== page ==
I think we all know there is no guarantee of this, as evidenced by the scores of lonely elders (who have grown children) rotting away in nursing homes, pining for visitors.
The flip side of this myth that rarely gets discussed is that many times it is the parents who end up caring for their kids well into adulthood, long after they should be gone and taking care of themselves. Just this morning, as I made way up to the train platform on my way to work, I encountered a lovely older woman who struck up a conversation with me. She asked me about the train schedule and I provided some information to her about how often the train runs. Since she seemed a little unsure of herself, I asked her if this was her first time riding the train to work. She said no, but it's been many years since she last rode it. She told me she is 65 and is just going back to work to help her grown son who lost his job and moved back in with her. She told me he is having "problems" and the way she said this led me to believe he was having mental health or substance abuse issues. I complimented her on being such a devoted mom in helping her son this way. She said with a resigned sigh, "well, that's what it is to be a mom. You just do what you have to do and make it work."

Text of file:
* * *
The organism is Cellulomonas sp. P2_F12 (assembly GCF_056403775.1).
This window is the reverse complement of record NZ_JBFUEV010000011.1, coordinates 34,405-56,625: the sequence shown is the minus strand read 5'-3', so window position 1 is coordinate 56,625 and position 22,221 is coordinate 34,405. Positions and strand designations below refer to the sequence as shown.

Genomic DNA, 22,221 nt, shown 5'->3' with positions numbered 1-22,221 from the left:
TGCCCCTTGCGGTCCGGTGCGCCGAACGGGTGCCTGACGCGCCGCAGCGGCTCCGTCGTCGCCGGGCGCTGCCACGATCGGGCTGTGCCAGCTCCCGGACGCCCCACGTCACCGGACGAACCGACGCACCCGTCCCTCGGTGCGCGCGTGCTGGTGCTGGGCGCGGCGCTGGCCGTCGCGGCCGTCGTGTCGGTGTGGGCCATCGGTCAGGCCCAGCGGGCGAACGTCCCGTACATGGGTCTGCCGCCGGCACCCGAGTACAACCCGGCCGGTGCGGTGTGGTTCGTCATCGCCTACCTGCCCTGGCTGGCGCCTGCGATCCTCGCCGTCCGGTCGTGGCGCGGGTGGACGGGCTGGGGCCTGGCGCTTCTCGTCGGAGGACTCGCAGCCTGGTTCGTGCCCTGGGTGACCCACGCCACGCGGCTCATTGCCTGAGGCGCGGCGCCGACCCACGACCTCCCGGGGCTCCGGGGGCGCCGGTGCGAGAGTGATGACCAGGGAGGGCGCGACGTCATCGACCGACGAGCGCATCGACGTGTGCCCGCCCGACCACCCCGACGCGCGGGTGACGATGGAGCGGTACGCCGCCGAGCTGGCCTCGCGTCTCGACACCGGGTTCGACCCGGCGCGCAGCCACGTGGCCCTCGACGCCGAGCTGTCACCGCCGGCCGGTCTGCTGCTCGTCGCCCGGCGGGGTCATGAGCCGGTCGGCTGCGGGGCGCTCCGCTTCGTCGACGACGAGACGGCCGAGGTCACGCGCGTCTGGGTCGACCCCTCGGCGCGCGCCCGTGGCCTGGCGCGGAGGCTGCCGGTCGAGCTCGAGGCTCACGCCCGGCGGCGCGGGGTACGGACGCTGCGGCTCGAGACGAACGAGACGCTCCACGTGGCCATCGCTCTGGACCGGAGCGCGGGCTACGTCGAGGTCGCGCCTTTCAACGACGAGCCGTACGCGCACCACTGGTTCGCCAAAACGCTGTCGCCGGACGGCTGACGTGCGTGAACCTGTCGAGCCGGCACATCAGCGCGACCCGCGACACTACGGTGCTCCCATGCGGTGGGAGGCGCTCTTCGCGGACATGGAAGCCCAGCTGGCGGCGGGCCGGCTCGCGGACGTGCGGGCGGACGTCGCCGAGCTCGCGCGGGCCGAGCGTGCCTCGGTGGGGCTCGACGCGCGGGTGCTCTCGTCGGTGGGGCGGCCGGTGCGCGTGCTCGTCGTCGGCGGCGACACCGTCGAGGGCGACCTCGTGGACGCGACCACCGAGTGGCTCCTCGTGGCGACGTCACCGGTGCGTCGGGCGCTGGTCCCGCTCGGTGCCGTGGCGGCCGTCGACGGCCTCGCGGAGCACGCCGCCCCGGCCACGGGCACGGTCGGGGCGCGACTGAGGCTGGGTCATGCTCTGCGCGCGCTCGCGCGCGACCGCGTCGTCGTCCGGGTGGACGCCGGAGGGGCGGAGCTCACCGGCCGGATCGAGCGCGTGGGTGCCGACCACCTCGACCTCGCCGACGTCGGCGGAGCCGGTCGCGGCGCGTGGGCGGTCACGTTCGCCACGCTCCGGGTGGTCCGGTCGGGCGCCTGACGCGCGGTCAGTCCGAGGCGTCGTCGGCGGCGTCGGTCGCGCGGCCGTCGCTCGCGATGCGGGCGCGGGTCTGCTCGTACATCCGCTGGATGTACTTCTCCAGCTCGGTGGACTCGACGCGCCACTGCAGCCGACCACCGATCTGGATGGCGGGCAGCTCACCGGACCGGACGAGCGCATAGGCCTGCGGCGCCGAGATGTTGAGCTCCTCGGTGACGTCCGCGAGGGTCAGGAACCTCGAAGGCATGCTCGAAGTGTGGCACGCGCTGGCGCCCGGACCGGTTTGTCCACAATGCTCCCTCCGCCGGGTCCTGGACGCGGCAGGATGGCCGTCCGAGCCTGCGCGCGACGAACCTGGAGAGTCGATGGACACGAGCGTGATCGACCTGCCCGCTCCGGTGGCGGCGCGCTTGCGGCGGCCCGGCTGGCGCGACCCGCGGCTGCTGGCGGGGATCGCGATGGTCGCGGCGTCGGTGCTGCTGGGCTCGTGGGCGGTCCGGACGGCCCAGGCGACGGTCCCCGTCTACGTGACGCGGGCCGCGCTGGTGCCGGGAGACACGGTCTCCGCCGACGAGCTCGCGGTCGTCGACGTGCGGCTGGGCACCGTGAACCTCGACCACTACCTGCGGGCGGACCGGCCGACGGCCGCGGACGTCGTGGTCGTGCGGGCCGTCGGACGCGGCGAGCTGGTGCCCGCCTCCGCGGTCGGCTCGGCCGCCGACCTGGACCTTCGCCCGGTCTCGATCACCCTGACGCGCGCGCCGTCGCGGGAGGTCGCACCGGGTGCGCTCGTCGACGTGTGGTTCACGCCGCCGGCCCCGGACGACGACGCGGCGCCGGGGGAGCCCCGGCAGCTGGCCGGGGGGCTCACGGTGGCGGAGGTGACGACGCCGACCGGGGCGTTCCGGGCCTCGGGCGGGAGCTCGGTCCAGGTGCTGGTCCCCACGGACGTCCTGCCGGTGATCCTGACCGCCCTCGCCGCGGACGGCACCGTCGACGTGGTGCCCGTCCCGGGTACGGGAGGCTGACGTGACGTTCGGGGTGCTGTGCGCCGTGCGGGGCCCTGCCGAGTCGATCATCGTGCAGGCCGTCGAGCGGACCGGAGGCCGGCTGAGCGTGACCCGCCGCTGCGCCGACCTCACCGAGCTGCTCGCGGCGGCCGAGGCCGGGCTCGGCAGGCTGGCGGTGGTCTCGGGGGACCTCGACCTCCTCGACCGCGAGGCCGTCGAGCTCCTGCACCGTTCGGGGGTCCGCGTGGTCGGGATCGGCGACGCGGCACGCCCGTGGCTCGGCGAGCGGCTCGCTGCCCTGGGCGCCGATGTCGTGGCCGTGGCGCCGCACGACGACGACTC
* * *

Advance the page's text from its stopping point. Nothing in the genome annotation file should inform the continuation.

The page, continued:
I looked into her pretty made-up eyes and I saw defeat and sadness. I could tell she did not want to be on that platform and she did not want to be heading to work. This was supposed to be the golden twilight of her life - the time to relax and reap the rewards of so many years of hard work. Instead she was all dressed up in business attire, trying to figure out train schedules. I felt sorry for her.
Sadly this type of situation is not uncommon, especially in the current economy. With the unemployment rate at record high levels and record numbers of foreclosures, more and more displaced workers are having to rely on their elderly parents for help and support.
The responsibilities of parenthood never end.